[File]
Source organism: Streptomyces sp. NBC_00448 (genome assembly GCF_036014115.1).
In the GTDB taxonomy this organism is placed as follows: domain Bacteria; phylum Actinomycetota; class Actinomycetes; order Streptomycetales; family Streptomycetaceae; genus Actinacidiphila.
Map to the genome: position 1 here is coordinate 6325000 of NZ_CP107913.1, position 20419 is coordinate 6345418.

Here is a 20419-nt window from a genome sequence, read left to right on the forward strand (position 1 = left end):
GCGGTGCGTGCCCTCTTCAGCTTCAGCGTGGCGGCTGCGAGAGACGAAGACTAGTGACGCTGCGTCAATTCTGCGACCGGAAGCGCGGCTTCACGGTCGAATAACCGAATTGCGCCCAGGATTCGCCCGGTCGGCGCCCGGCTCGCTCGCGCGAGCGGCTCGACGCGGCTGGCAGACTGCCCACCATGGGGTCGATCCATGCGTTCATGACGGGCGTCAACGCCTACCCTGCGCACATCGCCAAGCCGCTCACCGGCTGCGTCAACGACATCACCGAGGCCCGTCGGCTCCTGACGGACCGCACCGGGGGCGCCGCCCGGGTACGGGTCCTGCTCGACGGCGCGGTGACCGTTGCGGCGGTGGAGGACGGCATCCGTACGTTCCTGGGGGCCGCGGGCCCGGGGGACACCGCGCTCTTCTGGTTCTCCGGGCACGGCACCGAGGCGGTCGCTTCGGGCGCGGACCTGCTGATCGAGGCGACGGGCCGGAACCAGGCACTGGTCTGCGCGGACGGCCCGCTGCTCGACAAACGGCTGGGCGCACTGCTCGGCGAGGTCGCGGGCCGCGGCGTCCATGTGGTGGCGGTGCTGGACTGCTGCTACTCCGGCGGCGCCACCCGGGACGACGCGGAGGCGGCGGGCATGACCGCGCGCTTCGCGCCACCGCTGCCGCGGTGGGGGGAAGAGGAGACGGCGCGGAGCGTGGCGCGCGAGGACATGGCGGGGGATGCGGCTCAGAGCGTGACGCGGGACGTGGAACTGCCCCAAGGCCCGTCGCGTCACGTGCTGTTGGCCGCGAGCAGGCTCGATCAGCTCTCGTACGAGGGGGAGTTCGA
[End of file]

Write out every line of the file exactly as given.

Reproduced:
Source organism: Streptomyces sp. NBC_00448 (genome assembly GCF_036014115.1).
In the GTDB taxonomy this organism is placed as follows: domain Bacteria; phylum Actinomycetota; class Actinomycetes; order Streptomycetales; family Streptomycetaceae; genus Actinacidiphila.
Map to the genome: position 1 here is coordinate 6325000 of NZ_CP107913.1, position 20419 is coordinate 6345418.

Here is a 20419-nt window from a genome sequence, read left to right on the forward strand (position 1 = left end):
GCGGTGCGTGCCCTCTTCAGCTTCAGCGTGGCGGCTGCGAGAGACGAAGACTAGTGACGCTGCGTCAATTCTGCGACCGGAAGCGCGGCTTCACGGTCGAATAACCGAATTGCGCCCAGGATTCGCCCGGTCGGCGCCCGGCTCGCTCGCGCGAGCGGCTCGACGCGGCTGGCAGACTGCCCACCATGGGGTCGATCCATGCGTTCATGACGGGCGTCAACGCCTACCCTGCGCACATCGCCAAGCCGCTCACCGGCTGCGTCAACGACATCACCGAGGCCCGTCGGCTCCTGACGGACCGCACCGGGGGCGCCGCCCGGGTACGGGTCCTGCTCGACGGCGCGGTGACCGTTGCGGCGGTGGAGGACGGCATCCGTACGTTCCTGGGGGCCGCGGGCCCGGGGGACACCGCGCTCTTCTGGTTCTCCGGGCACGGCACCGAGGCGGTCGCTTCGGGCGCGGACCTGCTGATCGAGGCGACGGGCCGGAACCAGGCACTGGTCTGCGCGGACGGCCCGCTGCTCGACAAACGGCTGGGCGCACTGCTCGGCGAGGTCGCGGGCCGCGGCGTCCATGTGGTGGCGGTGCTGGACTGCTGCTACTCCGGCGGCGCCACCCGGGACGACGCGGAGGCGGCGGGCATGACCGCGCGCTTCGCGCCACCGCTGCCGCGGTGGGGGGAAGAGGAGACGGCGCGGAGCGTGGCGCGCGAGGACATGGCGGGGGATGCGGCTCAGAGCGTGACGCGGGACGTGGAACTGCCCCAAGGCCCGTCGCGTCACGTGCTGTTGGCCGCGAGCAGGCTCGATCAGCTCTCGTACGAGGGGGAGTTCGA